Obviously this is a very individual thing, with some kids thriving on tons of extra classes, and others resisting one or two, but how many do you think is too many for a 1st grader?
My hubby loves that we have so many options around here and has signed up our son for something every afternoon of the week and weekend! Help! Personally I think 2-3 per week is enough, and my son definitely doesn’t want to go somewhere every day. That said, he always likes it once he gets there.
- We have a rising second grader and an almost–4-year-old. We started our older child in violin at 3. And then she was allowed to pick one other physical activity (dance, gymnastics, karate, sport, etc). It seems to work out well. Our second child is going to be on the same path: one activity that we require (the music) and one that is of their choice. That choice changes every semester or so, and I am okay with that.I just feel like too much more is a lot to ask of them. And of us!
Something every day for two kids is a lot of driving around for us and leaves no time for them to be kids and play outside in the yard. Plus music practice several times a week at home. Phew.
- I limit it based mainly on what I personally can handle.I can’t stand to have to run around all the time, so I am really careful not to overschedule because it makes me stressed.My kids are in 1st and 3rd grade, and until now they have basically been doing one thing (a sport) at a time. And, in fact, I have them pick 2 out of 3 seasons (baseball, basketball, soccer) and take one season off.We are just now adding a music lesson to that, and I am hoping it doesn’t get too crazy. Two things does not sound like much, but with 2 kids that is really 4 things. And soccer, for example, is about to start, and there are 2 practices a week plus a game on Saturdays. It gets busy fast.So that is my philosophy—less is better.
- In my experience, getting out of the house is harder on me than it is on my now 3-year-old daughter. I’m a thrill-seeker, so we were always heading out on hiking adventures, encounters with animals, and later on classes. From age 2, every morning she would ask, “Where are we going today?” Now with a baby in tow, the amount of prep required to make sure everyone stays well fed, well rested, and unrushed is almost overwhelming. I will keep at it for as long as I can (i.e., daily preschool + Mandarin enrichment + 1 weekly swim class), but I am on the hunt for a regular caregiver to potentially offload the baby when I’m just driving big sis around. Last year, when preschool was only 2 days a week, Dad was gracious in taking the preschooler to soccer and swim class. It was a great arrangement for the whole family.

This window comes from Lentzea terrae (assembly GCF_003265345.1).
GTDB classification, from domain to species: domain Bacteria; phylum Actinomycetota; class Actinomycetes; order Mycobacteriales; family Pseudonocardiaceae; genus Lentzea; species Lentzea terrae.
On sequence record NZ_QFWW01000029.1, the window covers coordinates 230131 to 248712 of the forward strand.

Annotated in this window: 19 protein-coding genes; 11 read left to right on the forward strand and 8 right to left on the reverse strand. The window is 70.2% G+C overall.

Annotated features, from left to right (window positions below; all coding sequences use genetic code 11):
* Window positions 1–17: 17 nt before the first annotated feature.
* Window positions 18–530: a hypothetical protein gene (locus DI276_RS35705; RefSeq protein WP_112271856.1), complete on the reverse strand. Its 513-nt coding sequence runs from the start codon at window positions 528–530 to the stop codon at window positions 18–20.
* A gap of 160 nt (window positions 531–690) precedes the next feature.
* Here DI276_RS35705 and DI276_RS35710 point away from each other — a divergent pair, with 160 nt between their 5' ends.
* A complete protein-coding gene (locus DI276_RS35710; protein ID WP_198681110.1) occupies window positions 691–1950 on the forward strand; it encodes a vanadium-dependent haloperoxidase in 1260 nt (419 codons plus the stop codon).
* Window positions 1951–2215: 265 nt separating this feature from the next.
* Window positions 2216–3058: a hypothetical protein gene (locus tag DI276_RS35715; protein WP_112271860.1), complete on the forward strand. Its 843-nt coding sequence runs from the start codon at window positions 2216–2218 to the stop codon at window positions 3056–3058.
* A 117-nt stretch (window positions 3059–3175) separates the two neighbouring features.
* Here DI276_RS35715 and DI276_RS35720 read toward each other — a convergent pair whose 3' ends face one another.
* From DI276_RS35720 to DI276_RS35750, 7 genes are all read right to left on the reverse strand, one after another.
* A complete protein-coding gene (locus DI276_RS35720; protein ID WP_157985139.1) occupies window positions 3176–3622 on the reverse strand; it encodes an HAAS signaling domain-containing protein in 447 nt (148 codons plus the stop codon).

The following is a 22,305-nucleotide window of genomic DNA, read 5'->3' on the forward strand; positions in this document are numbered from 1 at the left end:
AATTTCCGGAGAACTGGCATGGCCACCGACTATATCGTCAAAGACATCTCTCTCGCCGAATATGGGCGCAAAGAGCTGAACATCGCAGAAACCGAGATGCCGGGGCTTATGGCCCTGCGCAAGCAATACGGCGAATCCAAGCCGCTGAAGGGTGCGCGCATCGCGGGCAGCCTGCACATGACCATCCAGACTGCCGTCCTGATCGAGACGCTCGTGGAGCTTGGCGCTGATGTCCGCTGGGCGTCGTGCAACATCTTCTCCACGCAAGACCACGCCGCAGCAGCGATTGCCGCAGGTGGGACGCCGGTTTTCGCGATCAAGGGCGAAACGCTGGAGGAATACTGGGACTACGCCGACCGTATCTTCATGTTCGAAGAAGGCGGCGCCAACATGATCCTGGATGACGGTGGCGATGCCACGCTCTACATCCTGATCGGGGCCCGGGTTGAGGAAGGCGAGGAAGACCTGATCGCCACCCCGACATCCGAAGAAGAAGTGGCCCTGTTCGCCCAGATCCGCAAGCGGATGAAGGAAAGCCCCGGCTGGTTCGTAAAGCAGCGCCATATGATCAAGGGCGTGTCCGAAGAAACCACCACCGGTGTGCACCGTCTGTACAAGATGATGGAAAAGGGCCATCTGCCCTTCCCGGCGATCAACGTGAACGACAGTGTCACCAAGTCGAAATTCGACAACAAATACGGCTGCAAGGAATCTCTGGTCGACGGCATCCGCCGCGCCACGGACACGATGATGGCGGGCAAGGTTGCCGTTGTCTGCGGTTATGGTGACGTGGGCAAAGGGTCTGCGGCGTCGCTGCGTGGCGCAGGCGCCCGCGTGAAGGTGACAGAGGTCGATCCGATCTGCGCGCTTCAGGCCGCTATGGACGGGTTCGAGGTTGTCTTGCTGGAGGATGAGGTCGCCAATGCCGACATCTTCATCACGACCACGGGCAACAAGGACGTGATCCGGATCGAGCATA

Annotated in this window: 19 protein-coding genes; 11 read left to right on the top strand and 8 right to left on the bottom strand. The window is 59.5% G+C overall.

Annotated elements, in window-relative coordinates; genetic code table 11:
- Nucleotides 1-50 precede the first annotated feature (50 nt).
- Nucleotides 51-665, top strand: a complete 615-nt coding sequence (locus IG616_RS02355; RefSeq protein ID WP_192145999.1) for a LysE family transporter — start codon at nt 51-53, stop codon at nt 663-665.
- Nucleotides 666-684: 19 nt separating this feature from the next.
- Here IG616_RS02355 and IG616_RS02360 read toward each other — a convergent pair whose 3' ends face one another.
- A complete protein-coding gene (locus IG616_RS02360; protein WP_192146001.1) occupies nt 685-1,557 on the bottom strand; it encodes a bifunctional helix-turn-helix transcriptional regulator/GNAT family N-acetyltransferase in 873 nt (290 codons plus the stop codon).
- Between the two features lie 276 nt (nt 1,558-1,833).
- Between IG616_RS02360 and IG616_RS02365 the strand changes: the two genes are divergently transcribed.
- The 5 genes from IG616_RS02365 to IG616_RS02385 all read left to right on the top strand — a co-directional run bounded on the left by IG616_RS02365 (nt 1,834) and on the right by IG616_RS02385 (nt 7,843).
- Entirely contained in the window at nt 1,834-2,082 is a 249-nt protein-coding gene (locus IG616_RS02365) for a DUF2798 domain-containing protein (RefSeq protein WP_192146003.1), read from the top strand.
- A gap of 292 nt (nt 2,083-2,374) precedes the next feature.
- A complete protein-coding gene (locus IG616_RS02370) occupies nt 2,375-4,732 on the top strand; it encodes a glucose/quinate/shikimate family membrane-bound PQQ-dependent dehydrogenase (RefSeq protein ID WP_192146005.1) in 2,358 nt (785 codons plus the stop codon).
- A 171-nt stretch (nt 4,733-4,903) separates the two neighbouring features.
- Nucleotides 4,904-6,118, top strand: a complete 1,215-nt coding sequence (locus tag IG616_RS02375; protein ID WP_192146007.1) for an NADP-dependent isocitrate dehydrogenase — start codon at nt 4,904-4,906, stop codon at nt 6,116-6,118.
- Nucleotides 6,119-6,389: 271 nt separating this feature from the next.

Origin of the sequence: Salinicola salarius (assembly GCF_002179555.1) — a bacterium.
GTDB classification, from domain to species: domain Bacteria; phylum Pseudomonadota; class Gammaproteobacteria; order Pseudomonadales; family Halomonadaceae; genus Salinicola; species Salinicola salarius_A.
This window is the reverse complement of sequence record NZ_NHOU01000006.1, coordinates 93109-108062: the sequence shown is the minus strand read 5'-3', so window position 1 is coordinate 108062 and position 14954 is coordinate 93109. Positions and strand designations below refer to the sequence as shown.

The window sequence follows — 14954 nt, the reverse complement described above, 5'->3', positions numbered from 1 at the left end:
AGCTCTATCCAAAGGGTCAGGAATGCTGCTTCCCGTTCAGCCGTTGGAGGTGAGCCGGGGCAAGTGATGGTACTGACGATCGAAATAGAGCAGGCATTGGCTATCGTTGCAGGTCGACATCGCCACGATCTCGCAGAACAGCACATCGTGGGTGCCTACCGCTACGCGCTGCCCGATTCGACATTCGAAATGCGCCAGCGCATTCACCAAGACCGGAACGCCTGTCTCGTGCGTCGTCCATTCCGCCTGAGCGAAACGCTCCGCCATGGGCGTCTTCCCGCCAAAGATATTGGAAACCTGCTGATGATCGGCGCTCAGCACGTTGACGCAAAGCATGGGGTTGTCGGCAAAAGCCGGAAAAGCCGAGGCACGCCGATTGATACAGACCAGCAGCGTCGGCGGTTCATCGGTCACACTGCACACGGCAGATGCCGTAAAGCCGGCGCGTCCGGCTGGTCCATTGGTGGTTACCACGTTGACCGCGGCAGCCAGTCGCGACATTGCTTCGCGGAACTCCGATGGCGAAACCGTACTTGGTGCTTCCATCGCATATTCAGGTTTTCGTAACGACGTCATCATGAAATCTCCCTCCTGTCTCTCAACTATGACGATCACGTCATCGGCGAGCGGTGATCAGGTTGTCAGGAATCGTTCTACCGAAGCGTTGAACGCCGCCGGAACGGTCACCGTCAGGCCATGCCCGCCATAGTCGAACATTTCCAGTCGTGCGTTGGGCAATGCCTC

- Here’s another viewpoint: You could make the answer, “ONE is too many activities,” ifyou work to make your home and neighborhood life interesting. Conversely, if you put next to no time into making your home and neighborhood life interesting, your kids may well want to be scheduled to the max.My point is that home and neighborhood life compete with “activities” for kids’ attention, and the fundamental reason they usually lose around here in Palo Alto and Menlo Park is because most parents don’t invest in their homes and neighborhoods to make them interesting to their kids.When I say “invest,” I’m talking about time *and* money. It doesn’t have to cost a lot of money—making your yard an interesting and fun place can cost a *lot* less than years of after school programs and summer camps. Here are a few articles I’ve written on this:A Great Neighborhood Life for Kids: It’s a Lot of Work, and it Begins When Kids are ToddlersOur Front Yard Family RoomOur Back Yard: Open and Playful in a Land of Fences
- I have an incoming 5th grader and an incoming 9th grader, so I have fought this battle for many years now. It’s always tempting to sign them up for all the great opportunities—at our school they offer everything from chess, languages and Legos to golf, flag football and lacrosse, with many other options in between, and that doesn’t include off-campus lessons and teams—but your kids have to learn from you how to exercise discipline, balance these choices and make reasonable commitments.The cons to signing up for a different activity every day are 1) your child could get burned out pretty quickly and become resistant to participating in ANY activity, even the ones he enjoys (I’ve seen it happen with a friend’s son). 2) your child will not have any flexibility for playdates or other